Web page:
Yard Sale the Play and Grand Ole Orgy

One play rooted in ritual, the other in comedic sexuality

The most appealing aspect of the urban yard sale (other than getting free of one's unwanted hoard in exchange for petty cash) is the event's inevitable slide into street theater. While some customers sidle up for a quiet look at the selection of size 12 shoes or paperback books published 10 years ago, there is always a contingent that seems to walk in, mid-scene, from a drama for which only they have the script. And they tend to stick around for a while.

It's this territory to which Yard Sale stakes its claim, filling the BLB stage with all manner of crap, a couple of lawn chairs, and performers Kevin Pearson and Janelle Ranek. This is a comedy that pays homage to the parade of oddities we attract when we open up to all comers (and the weirdness we generate under our own steam), pitched about right at just over an hour, with enough spiky passages to keep the audience from growing complacent.

Following a bit of initial bickering over Janelle's pricing system (the duo's characters bear the performers' real names), we quickly establish the contours of our protagonists: He is good natured and a bit thick, she is sharp, caustic, and slightly nuts (one hint: She's selling her stash of antidepressants and booze to the neighborhood, at presumably discount prices).

How much you want for the cow? Janelle Ranek and Kevin Pearson (center)
How much you want for the cow? Janelle Ranek and Kevin Pearson (center)

Details

Grand Ole Orgy
monthly
at the Bryant-Lake Bowl Theater
612.825.8949

Yard Sale the Play
through July 31
at the Bryant-Lake Bowl Theater
612.825.8949

But we shouldn't get too attached, because what follows involves one or the other leaving the stage under some transparent narrative pretense, only to return after a minimal costume change playing a fresh customer. Thus Pearson becomes a growling Desert Storm vet and an obsessive ex-boyfriend, and Ranek transforms into a hippie breeder toting an animal placenta, and a bawdy old lady seemingly open to all manner of random sex.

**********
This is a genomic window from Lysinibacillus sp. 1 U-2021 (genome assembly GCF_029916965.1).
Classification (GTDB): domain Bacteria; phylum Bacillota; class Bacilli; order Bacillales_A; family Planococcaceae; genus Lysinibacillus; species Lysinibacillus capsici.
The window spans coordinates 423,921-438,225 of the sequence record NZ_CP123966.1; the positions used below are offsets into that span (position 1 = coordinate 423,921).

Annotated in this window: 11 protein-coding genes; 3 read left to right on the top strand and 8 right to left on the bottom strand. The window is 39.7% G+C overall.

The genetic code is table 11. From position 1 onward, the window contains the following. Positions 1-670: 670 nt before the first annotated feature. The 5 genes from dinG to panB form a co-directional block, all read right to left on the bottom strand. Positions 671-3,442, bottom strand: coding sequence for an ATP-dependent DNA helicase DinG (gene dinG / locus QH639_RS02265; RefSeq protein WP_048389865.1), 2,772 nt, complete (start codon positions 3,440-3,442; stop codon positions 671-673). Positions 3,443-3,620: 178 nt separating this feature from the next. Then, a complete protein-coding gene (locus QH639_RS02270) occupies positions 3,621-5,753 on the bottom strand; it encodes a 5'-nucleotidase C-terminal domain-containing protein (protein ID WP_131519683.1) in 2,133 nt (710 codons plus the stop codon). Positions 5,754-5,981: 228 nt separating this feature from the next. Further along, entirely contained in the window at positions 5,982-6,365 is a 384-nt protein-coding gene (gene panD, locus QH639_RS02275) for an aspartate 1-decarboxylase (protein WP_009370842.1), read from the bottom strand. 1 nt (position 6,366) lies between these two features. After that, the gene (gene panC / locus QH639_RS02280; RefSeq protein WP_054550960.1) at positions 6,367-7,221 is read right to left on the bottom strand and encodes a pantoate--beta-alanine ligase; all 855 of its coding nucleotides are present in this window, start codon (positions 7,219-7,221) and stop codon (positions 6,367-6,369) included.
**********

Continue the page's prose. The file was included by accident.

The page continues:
This stuff works because Pearson and Ranek have obvious onstage chemistry, buying into each of their characters completely and creating the sort of assured and deceptively loose atmosphere that arises from both scripted yuks and improvised confidence (Matthew Vaky directs). These two are so clearly comfortable with one another, and free of the need to pursue laughs, that they allow the humor of the piece to develop in a gradual, satisfying fashion.

Which is to say, this Yard Sale feels like a condensed, highly entertaining version of the all-day slog of setting up your stuff and waiting to see what happens. While Ranek's crazy cat lady might not show up, some version of her surely will. Just hope the real thing is half as funny.

 Taking in the first monthly Grand Ole Orgy at the BLB felt like showing up for a party on time and realizing that the hosts were mistakenly expecting guests the next night instead. This mix of burlesque, standup comedy, and live music delivered a sense of what its organizers had in mind, if not its fullest execution.

But what the hell. Storyteller and banjo picker Courtney McClean led the Dirty Curls in a satisfying series of hillbilly-tinged sex-joke tunes (including the time bomb "Suck a Ring," and a timely number about the recession inspiring cost-free, libidinous fun), and the evening started with hilarious short films that will hopefully become a regular feature (including washboard player Coco photographing her friends in their underwear, and bass botherer Bunny imitating a lawnmower as he's dragged along the grass in drunken disgrace).

This Orgy is distinctly theatrical, just about one squawking trombone short of the all-out burlesque it both sends up and embraces. McClean might do well to employ some of her storytelling chops as the show evolves in coming months, but for now she's doing fine singing about topics such as her laziness precluding a range of sexual positions. One must be aware of one's strengths and weaknesses, after all.

 
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